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caption: EPA investigators bought samples of banned pesticides listed for sale on Amazon.
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1 of 2 EPA investigators bought samples of banned pesticides listed for sale on Amazon.
KUOW Photo/Amy Radil

EPA in Seattle: Amazon will pay $1.2M for distributing illegal pesticides

In one of their first attempts to regulate the online marketplace, officials with the Environmental Protection Agency in Seattle said they’ve reached a settlement with Amazon over distribution of illegal pesticides.

According to EPA officials, it was interns at the agency who first spotted banned and mislabeled pesticides being offered for sale on Amazon.

Chad Schulze, the EPA’s case officer in the investigation, said the products included a cockroach pesticide produced in chalk form that has harmed children in the past.

“A child could think this chalk is actually just regular sidewalk chalk and that dramatically increases their risk of exposure, so it’s very important that we stop the sale of these products,” he said.

Some products also contained false and misleading statements that they were harmless for human beings and pets. Schulze said any legal pesticide should have an EPA registration number.

Ed Kowalski heads the EPA’s office of compliance and enforcement in the Seattle office. He said during the investigation, EPA employees bought samples of the banned products and inspected Amazon warehouses.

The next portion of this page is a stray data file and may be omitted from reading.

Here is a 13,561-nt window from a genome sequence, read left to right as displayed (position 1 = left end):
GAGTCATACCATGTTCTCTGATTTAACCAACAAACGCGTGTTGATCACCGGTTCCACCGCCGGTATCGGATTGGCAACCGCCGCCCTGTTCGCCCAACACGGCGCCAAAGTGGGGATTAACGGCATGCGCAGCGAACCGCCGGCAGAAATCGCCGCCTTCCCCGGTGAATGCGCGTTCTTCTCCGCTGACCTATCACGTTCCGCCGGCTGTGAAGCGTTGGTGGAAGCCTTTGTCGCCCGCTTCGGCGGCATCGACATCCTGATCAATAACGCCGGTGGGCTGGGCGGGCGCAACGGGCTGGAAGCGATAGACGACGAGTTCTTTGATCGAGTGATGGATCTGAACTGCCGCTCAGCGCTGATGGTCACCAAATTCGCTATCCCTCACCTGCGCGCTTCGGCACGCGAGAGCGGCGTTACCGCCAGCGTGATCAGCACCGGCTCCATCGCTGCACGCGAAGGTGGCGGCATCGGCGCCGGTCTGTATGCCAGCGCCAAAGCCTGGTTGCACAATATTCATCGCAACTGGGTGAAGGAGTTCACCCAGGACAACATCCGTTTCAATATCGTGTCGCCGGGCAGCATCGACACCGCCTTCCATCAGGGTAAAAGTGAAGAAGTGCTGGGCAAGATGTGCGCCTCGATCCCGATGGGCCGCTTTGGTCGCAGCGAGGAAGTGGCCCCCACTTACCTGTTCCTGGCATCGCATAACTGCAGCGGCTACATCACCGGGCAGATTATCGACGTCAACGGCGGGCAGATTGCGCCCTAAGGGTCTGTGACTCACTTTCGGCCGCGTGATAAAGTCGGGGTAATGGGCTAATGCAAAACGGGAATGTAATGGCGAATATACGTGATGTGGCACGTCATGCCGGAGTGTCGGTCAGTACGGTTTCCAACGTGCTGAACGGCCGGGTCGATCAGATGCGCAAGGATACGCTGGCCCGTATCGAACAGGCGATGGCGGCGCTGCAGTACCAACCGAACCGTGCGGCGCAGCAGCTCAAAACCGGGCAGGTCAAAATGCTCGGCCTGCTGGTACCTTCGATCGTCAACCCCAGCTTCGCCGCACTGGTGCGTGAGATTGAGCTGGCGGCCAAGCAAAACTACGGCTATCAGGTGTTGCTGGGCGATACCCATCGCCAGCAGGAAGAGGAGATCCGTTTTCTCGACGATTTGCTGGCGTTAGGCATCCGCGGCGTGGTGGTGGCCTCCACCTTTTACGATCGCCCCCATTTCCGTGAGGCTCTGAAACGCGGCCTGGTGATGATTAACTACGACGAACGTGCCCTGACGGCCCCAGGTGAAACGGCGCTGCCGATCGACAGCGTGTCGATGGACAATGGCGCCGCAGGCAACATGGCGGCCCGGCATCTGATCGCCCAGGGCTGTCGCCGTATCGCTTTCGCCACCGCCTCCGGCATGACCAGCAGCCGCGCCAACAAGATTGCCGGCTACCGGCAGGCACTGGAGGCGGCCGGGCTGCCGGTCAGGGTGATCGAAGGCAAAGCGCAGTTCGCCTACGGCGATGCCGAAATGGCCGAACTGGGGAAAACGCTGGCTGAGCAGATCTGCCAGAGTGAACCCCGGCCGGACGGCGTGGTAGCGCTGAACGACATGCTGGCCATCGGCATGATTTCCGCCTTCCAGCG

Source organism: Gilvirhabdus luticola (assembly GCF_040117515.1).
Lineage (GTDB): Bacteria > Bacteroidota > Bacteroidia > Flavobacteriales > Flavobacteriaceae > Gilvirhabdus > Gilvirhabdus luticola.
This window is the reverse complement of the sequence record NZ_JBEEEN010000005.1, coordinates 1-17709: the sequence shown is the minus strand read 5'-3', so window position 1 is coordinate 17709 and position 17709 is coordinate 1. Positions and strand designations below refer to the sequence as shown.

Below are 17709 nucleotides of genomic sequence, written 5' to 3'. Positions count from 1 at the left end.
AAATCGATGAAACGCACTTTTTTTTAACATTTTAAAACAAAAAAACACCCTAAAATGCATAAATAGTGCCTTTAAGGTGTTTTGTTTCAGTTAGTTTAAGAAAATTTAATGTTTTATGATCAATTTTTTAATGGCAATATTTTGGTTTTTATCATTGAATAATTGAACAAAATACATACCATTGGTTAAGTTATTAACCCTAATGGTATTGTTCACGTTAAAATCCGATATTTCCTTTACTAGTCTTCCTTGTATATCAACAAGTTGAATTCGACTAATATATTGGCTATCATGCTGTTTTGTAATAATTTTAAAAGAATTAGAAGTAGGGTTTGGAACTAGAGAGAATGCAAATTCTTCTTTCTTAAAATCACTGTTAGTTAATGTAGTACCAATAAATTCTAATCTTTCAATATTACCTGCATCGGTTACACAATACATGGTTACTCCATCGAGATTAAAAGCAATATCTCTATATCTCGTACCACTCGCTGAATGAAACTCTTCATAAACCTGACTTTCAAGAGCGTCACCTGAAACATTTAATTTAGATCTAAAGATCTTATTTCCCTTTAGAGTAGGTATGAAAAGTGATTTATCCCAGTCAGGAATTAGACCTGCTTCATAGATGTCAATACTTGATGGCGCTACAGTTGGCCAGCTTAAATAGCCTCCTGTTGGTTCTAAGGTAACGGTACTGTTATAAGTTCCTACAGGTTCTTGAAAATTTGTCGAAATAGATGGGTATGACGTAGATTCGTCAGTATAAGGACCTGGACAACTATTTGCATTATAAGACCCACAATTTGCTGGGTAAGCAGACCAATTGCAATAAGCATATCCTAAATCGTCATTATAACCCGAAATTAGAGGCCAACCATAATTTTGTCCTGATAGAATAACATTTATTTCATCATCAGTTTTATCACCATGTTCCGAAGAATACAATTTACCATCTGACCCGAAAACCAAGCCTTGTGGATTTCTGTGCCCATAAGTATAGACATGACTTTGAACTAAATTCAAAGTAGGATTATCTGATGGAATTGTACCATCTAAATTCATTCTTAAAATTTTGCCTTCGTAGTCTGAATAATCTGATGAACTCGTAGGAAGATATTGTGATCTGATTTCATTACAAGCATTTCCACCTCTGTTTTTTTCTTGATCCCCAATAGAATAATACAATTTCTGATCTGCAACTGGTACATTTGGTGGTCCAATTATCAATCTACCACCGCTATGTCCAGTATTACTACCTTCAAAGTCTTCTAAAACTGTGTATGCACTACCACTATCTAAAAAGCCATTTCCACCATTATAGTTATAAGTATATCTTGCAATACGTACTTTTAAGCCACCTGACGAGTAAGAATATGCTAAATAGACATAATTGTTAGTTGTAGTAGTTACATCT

“After discovering and purchasing several illegal pesticides available on, we issued two ‘stop sale’ orders,” he said. “One in mid-2015 to prevent the sale of pesticidal chalk products and a second one in 2016 for insect bait powders and mosquito repellent.”

In both cases Amazon immediately pulled the products and reimbursed customers. Kowalski said Amazon agreed to pay a penalty of $1.2 million for the approximately 2,000 products that were shipped.

“Amazon has also committed to developing and operating an online training program to educate internet retailers on the pesticide laws. We are encouraged by this project and expect it to reduce the number of illicit products that are being sold online,” Kowalski said.

EPA investigators said the feature on Amazon’s website that recommends additional products, under the heading “Customers who bought this item also bought,” actually assisted their investigation by listing, in some cases, more illegal pesticide products.

In a statement, an Amazon spokesperson said, “regulatory compliance is a top priority at Amazon,” and “when sellers don’t comply with our terms, we work quickly to take action on behalf of customers.”

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